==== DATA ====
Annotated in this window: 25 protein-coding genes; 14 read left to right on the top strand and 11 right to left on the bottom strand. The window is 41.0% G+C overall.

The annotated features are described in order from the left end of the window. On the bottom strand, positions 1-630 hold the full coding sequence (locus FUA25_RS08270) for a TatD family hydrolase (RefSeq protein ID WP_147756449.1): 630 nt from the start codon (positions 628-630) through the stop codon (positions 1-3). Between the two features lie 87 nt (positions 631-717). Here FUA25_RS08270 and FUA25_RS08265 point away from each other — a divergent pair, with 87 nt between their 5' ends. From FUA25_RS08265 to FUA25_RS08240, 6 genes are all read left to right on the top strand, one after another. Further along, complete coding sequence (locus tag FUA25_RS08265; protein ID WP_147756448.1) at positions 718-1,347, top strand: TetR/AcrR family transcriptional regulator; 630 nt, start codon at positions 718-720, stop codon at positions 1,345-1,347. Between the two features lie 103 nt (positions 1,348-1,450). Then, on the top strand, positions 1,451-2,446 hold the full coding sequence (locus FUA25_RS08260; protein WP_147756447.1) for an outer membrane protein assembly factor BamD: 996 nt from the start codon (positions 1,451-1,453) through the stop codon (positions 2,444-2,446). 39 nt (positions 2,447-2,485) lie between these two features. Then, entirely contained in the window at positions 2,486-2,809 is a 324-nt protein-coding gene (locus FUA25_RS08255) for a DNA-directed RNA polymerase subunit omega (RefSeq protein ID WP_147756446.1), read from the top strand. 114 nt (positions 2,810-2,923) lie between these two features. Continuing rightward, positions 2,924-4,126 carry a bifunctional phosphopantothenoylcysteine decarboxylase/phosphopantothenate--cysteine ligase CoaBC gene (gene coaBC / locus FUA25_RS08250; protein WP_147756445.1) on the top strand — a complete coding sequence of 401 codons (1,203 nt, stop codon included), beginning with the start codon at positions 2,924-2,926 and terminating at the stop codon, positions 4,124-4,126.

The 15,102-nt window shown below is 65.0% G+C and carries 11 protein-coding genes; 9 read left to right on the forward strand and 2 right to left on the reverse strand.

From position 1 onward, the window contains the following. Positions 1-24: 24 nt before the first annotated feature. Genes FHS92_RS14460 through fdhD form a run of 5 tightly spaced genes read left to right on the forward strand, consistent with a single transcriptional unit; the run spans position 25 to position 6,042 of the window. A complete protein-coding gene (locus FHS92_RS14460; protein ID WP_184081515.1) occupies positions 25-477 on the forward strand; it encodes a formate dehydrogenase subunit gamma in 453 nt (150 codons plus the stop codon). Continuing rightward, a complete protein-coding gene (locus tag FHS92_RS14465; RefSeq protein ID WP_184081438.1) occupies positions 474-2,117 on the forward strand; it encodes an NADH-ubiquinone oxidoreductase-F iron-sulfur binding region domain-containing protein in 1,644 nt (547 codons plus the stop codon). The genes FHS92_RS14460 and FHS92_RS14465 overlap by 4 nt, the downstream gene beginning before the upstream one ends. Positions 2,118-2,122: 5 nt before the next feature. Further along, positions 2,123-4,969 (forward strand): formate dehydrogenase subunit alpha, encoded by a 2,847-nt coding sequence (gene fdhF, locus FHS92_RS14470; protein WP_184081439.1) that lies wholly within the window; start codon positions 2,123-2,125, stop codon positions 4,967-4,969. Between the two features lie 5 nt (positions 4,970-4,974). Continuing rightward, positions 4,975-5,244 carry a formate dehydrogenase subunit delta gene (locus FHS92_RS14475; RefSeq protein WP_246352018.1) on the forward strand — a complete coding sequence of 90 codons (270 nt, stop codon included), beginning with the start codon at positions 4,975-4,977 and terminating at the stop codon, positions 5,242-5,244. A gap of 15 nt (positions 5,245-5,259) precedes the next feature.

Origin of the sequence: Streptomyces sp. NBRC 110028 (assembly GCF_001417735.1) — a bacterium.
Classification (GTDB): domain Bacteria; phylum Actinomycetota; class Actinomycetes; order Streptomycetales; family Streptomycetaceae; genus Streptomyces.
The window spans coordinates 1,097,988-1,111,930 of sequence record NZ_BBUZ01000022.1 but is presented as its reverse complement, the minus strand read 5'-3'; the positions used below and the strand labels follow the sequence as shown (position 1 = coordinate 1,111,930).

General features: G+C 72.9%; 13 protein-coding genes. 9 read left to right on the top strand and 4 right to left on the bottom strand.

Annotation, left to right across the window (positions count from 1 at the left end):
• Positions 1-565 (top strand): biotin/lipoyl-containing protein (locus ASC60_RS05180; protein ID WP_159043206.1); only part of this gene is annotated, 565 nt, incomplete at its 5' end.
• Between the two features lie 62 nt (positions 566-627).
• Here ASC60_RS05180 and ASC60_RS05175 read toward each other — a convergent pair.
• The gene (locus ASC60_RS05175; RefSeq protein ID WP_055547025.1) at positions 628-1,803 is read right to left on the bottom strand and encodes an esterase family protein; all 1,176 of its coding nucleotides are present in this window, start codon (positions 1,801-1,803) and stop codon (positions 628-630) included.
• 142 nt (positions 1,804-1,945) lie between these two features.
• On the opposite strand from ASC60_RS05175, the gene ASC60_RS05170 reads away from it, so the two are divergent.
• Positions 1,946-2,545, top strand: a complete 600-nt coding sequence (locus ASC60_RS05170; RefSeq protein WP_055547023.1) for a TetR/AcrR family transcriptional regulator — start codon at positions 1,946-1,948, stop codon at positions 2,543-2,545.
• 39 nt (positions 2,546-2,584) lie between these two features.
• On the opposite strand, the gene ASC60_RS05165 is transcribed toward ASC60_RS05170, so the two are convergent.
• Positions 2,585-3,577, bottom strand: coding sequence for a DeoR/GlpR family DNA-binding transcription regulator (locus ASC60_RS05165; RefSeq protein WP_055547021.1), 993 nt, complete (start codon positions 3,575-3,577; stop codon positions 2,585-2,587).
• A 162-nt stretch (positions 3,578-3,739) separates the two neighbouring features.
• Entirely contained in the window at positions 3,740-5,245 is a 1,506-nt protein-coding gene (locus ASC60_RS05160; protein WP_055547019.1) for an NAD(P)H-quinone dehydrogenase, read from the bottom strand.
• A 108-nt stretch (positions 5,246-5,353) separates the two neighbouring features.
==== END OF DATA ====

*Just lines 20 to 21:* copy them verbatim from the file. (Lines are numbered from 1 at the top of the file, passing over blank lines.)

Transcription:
• A 162-nt stretch (positions 3,578-3,739) separates the two neighbouring features.
• Entirely contained in the window at positions 3,740-5,245 is a 1,506-nt protein-coding gene (locus ASC60_RS05160; protein WP_055547019.1) for an NAD(P)H-quinone dehydrogenase, read from the bottom strand.